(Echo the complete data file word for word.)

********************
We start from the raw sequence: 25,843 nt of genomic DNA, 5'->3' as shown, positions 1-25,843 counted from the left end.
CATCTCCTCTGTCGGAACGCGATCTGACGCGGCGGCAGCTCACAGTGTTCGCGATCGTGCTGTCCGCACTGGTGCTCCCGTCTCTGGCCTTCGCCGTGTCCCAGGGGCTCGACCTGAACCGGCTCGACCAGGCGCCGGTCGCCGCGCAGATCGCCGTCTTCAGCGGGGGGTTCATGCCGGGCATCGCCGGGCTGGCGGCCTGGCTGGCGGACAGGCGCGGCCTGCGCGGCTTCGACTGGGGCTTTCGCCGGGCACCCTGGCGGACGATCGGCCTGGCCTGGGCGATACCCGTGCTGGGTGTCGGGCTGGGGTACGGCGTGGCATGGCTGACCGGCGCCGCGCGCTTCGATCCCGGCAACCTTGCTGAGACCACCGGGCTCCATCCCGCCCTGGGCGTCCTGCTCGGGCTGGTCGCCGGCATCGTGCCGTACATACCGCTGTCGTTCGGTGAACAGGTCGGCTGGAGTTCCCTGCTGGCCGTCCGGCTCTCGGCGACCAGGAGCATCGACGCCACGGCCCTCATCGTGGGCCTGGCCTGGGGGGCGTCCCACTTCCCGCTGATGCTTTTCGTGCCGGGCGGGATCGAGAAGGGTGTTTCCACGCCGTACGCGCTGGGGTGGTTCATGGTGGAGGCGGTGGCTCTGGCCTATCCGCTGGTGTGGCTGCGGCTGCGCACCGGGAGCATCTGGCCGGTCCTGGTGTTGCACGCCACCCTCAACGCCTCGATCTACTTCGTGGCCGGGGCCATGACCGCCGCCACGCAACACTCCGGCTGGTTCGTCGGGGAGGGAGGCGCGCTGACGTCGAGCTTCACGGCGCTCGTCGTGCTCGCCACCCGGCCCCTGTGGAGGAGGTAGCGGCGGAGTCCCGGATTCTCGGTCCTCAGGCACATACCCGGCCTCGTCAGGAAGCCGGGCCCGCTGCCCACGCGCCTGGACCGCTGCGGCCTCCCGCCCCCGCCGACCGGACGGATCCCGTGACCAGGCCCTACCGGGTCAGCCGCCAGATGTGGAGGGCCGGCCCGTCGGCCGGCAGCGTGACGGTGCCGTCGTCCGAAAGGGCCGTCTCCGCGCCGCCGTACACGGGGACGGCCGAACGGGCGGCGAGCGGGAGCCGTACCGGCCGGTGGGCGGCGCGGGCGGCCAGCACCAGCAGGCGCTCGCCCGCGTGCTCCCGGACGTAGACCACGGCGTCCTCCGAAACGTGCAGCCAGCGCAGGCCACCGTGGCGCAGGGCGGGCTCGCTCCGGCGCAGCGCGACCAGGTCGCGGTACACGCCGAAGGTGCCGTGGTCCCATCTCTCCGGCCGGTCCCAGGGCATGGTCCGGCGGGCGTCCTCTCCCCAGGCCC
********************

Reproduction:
We start from the raw sequence: 25,843 nt of genomic DNA, 5'->3' as shown, positions 1-25,843 counted from the left end.
CATCTCCTCTGTCGGAACGCGATCTGACGCGGCGGCAGCTCACAGTGTTCGCGATCGTGCTGTCCGCACTGGTGCTCCCGTCTCTGGCCTTCGCCGTGTCCCAGGGGCTCGACCTGAACCGGCTCGACCAGGCGCCGGTCGCCGCGCAGATCGCCGTCTTCAGCGGGGGGTTCATGCCGGGCATCGCCGGGCTGGCGGCCTGGCTGGCGGACAGGCGCGGCCTGCGCGGCTTCGACTGGGGCTTTCGCCGGGCACCCTGGCGGACGATCGGCCTGGCCTGGGCGATACCCGTGCTGGGTGTCGGGCTGGGGTACGGCGTGGCATGGCTGACCGGCGCCGCGCGCTTCGATCCCGGCAACCTTGCTGAGACCACCGGGCTCCATCCCGCCCTGGGCGTCCTGCTCGGGCTGGTCGCCGGCATCGTGCCGTACATACCGCTGTCGTTCGGTGAACAGGTCGGCTGGAGTTCCCTGCTGGCCGTCCGGCTCTCGGCGACCAGGAGCATCGACGCCACGGCCCTCATCGTGGGCCTGGCCTGGGGGGCGTCCCACTTCCCGCTGATGCTTTTCGTGCCGGGCGGGATCGAGAAGGGTGTTTCCACGCCGTACGCGCTGGGGTGGTTCATGGTGGAGGCGGTGGCTCTGGCCTATCCGCTGGTGTGGCTGCGGCTGCGCACCGGGAGCATCTGGCCGGTCCTGGTGTTGCACGCCACCCTCAACGCCTCGATCTACTTCGTGGCCGGGGCCATGACCGCCGCCACGCAACACTCCGGCTGGTTCGTCGGGGAGGGAGGCGCGCTGACGTCGAGCTTCACGGCGCTCGTCGTGCTCGCCACCCGGCCCCTGTGGAGGAGGTAGCGGCGGAGTCCCGGATTCTCGGTCCTCAGGCACATACCCGGCCTCGTCAGGAAGCCGGGCCCGCTGCCCACGCGCCTGGACCGCTGCGGCCTCCCGCCCCCGCCGACCGGACGGATCCCGTGACCAGGCCCTACCGGGTCAGCCGCCAGATGTGGAGGGCCGGCCCGTCGGCCGGCAGCGTGACGGTGCCGTCGTCCGAAAGGGCCGTCTCCGCGCCGCCGTACACGGGGACGGCCGAACGGGCGGCGAGCGGGAGCCGTACCGGCCGGTGGGCGGCGCGGGCGGCCAGCACCAGCAGGCGCTCGCCCGCGTGCTCCCGGACGTAGACCACGGCGTCCTCCGAAACGTGCAGCCAGCGCAGGCCACCGTGGCGCAGGGCGGGCTCGCTCCGGCGCAGCGCGACCAGGTCGCGGTACACGCCGAAGGTGCCGTGGTCCCATCTCTCCGGCCGGTCCCAGGGCATGGTCCGGCGGGCGTCCTCTCCCCAGGCCC